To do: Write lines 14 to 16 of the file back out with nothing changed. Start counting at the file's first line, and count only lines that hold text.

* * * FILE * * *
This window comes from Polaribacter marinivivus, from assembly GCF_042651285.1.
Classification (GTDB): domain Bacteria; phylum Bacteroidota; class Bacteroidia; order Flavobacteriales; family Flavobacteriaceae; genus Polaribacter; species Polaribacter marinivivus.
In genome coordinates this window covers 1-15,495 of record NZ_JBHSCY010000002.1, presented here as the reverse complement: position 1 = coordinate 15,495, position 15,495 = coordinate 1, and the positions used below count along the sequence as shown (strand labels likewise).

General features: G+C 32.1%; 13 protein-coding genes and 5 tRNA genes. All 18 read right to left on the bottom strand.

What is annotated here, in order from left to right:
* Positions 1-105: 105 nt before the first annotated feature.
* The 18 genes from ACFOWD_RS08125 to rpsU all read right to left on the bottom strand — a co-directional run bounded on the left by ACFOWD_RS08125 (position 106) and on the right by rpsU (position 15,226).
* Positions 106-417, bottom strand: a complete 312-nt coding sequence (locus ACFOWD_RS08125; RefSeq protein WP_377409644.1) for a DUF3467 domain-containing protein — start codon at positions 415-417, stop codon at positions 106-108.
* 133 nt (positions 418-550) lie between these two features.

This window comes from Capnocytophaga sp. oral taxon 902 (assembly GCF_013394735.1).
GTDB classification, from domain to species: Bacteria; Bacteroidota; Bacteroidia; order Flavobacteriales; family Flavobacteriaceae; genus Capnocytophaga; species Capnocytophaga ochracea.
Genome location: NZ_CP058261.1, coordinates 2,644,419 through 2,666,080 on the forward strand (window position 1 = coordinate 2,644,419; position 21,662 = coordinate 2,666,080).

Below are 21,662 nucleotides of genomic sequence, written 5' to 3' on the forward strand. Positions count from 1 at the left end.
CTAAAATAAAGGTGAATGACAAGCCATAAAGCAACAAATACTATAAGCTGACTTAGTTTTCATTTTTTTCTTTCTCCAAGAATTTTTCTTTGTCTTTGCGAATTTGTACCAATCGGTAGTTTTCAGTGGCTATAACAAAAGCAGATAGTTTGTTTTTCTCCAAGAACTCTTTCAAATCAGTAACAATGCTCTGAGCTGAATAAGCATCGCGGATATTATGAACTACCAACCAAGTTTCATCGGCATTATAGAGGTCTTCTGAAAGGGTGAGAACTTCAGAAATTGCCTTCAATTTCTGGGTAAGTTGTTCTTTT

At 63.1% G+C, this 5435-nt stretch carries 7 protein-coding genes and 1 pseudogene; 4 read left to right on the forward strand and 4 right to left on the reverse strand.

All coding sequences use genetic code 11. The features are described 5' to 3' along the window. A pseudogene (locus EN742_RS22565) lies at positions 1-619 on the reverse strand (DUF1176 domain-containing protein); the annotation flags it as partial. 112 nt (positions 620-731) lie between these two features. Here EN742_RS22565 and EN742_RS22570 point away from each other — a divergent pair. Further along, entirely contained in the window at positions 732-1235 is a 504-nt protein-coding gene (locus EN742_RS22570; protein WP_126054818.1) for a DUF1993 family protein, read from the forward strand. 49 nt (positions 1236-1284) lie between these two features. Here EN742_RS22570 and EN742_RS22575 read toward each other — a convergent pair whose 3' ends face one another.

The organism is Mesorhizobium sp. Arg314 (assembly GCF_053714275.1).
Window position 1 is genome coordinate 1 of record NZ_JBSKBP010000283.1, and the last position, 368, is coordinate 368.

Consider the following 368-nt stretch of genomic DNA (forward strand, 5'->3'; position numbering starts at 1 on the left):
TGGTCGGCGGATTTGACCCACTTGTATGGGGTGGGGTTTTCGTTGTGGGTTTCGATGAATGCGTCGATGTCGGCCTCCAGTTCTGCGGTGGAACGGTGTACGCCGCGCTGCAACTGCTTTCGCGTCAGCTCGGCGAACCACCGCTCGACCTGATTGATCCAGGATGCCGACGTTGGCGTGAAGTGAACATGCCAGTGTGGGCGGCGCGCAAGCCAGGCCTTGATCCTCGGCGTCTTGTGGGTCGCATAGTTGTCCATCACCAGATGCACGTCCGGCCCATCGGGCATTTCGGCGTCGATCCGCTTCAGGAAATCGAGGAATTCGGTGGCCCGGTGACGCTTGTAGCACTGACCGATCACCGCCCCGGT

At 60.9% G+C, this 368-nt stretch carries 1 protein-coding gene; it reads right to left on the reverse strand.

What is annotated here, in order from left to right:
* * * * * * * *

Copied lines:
CTAAAATAAAGGTGAATGACAAGCCATAAAGCAACAAATACTATAAGCTGACTTAGTTTTCATTTTTTTCTTTCTCCAAGAATTTTTCTTTGTCTTTGCGAATTTGTACCAATCGGTAGTTTTCAGTGGCTATAACAAAAGCAGATAGTTTGTTTTTCTCCAAGAACTCTTTCAAATCAGTAACAATGCTCTGAGCTGAATAAGCATCGCGGATATTATGAACTACCAACCAAGTTTCATCGGCATTATAGAGGTCTTCTGAAAGGGTGAGAACTTCAGAAATTGCCTTCAATTTCTGGGTAAGTTGTTCTTTT

At 63.1% G+C, this 5435-nt stretch carries 7 protein-coding genes and 1 pseudogene; 4 read left to right on the forward strand and 4 right to left on the reverse strand.

All coding sequences use genetic code 11. The features are described 5' to 3' along the window. A pseudogene (locus EN742_RS22565) lies at positions 1-619 on the reverse strand (DUF1176 domain-containing protein); the annotation flags it as partial. 112 nt (positions 620-731) lie between these two features. Here EN742_RS22565 and EN742_RS22570 point away from each other — a divergent pair. Further along, entirely contained in the window at positions 732-1235 is a 504-nt protein-coding gene (locus EN742_RS22570; protein WP_126054818.1) for a DUF1993 family protein, read from the forward strand. 49 nt (positions 1236-1284) lie between these two features. Here EN742_RS22570 and EN742_RS22575 read toward each other — a convergent pair whose 3' ends face one another.